Nestled between Seneca and Cayuga Lakes in Central New York, Redbyrd Orchard is tended to with an earthy mindfulness by Eric Shatt and Deva Maas. For them, the process of cider making is an expression of life. Eric and Deva use the modern practice of biodynamics as a way to farm organically and holistically.
In 1920s Austria, biodynamics was started by philosopher and esotericist Rudolf Steiner, after a group of farmers came to him seeking advice for the health of their farms. He came up with what Deb Soule (How to Move Like a Gardener) describes as “an ecological and holistic approach to agriculture that included an understanding of elemental beings, planetary influences, and the spiritual life of the farmer and farm.” Much of this school of thought takes the word “organic” and looks at the working farmland itself as an organism.
Redbyrd Orchard uses the biodynamic process to “promote a natural balanced system,” Eric says, where “nothing gets out of whack.”
“It’s animals and plants working together,” Deva explains. “The animal consumes plant matter and releases manure, a really powerful nutrient.” They work in what she calls a “closed system” that is completely self-sufficient.
To balance cosmic energy and element, Steiner came up with a series of preparations using natural elements to enhance the vitality of the farm. One such preparation involves stuffing a cow horn with cow dung and burying it in the ground for 6 months for the health of the farm. Sounds like too much bull feces, but there is a method behind this practice.
After the allotted period of time, that manure changes consistency, having been swept through by cosmic forces. It is unearthed, packed into pellets, stirred into water for an hour, clockwise and counterclockwise, and then sprayed over the fields.
French biodynamic wine maker Nicolas Joly explains the mysterious preparations: “The great specificity of biodynamics is to act at the moment when energy becomes matter. [Biodynamics] acts on the level of energy and thus indirectly on the physical level. It is here where it differs entirely from organic agriculture. A few grams per hectare of preparations could not have an effect on the physical level, but on an energy level, it is quite a different story.”
There is little room for variation in the method, but some apply more spirituality to their work than others. Deva claims that being present and aware in all aspects of the process awakens everything. “Being in the orchard, with the animals, outside in the beauty in general is a spiritual practice in a sense. Sunrises, sunsets, trees, the ecosystem of the pond, the nature of those sheep … those are all things that, when surrounded by and being with, make me feel like I am witnessing a sort of grace.”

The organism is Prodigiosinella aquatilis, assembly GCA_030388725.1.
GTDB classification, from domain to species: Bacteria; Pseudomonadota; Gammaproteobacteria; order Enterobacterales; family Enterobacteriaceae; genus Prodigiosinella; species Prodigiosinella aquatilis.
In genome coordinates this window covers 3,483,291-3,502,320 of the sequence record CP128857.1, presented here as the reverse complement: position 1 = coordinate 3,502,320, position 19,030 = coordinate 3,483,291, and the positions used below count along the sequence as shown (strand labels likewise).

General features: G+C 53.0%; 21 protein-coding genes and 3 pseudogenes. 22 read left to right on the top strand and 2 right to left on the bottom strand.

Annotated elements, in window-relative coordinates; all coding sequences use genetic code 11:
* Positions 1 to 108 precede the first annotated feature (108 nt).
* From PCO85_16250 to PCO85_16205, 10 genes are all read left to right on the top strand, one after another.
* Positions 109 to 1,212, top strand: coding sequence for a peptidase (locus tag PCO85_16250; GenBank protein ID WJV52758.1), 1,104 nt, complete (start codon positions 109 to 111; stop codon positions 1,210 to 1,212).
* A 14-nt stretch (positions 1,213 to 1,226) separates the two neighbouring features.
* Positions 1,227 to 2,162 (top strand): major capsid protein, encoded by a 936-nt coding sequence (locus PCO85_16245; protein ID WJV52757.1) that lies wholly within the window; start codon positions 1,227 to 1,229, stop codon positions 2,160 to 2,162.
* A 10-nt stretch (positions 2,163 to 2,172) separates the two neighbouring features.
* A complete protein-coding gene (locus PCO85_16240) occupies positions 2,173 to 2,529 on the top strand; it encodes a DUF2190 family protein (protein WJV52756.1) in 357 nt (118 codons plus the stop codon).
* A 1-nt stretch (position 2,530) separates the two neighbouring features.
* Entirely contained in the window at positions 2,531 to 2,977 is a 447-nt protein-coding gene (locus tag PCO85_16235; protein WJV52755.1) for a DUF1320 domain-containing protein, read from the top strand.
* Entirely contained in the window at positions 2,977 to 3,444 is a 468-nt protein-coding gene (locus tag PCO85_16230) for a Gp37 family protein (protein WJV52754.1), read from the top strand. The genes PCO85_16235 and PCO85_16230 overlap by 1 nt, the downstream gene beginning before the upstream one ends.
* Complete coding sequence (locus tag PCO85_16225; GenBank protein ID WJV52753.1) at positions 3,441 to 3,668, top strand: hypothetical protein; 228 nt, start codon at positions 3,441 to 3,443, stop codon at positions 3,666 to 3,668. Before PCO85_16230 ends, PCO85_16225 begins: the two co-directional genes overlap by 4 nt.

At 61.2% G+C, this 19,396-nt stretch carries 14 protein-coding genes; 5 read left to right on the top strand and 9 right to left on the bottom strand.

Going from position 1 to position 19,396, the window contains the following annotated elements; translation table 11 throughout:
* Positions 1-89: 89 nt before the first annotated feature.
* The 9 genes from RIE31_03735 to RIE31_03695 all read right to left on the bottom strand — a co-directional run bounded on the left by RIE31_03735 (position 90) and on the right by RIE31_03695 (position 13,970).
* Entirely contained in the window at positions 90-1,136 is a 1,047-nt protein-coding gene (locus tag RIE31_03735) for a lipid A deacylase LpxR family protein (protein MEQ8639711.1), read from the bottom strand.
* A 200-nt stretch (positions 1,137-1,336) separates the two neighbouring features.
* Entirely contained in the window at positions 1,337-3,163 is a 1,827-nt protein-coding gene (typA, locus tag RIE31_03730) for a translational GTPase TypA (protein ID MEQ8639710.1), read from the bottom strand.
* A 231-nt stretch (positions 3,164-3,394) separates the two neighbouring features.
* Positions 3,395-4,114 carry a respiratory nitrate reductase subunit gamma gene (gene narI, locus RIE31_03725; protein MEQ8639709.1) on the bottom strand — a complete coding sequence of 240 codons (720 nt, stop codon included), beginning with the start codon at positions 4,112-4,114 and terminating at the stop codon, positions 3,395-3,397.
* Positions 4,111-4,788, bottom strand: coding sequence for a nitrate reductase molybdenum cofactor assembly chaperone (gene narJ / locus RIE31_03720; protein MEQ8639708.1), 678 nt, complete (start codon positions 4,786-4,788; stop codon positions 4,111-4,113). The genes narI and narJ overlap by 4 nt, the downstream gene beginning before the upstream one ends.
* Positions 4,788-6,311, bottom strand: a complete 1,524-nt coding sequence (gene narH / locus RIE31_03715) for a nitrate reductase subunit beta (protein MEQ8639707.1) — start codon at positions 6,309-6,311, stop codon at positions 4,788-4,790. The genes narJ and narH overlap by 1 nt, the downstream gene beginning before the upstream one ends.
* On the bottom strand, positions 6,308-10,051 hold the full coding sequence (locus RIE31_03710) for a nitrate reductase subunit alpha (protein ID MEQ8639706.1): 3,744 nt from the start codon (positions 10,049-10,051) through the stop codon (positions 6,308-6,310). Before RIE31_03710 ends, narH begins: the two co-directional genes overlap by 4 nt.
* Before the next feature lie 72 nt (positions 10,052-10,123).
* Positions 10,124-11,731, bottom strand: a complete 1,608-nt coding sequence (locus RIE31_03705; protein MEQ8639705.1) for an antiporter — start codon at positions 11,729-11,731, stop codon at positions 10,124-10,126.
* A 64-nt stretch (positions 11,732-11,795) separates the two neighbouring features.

The biodynamic method has gained popularity among wine growers because of the myriad nuances it helps impart within a single glass. This also translates to cider making. Eric claims that their minimalist method is a “means to ‘show the fruit’ and terroir through the lens of cider while not masking or manipulating the process too much.”
Redbyrd’s cider boasts a unique bouquet of English cider apples, heirlooms and cultivated wild apples. The experimentation is boundless, yielding a rich taste. When drinking Porter’s Perfection, one finds that the Golden Russet leaves a deep impression of place and being, buoyed by notes of honey and fresh tobacco.
From the design of the orchards to the blending of apples, it is clear the alignment of art and science is what drives Eric and Deva. By using the biodynamic method, Redbyrd Orchard has found a way to root itself in the earth while producing a line of ciders with unmistakable quality.
Learn more about where to find Redbyrd Orchard Cider on the company website. You can also visit their collaborative 5 Cidery Tasting Room at The Finger Lakes Cider House, located at 4017 Hickok Rd. in Interlaken, NY.
- Photos: Jason Koski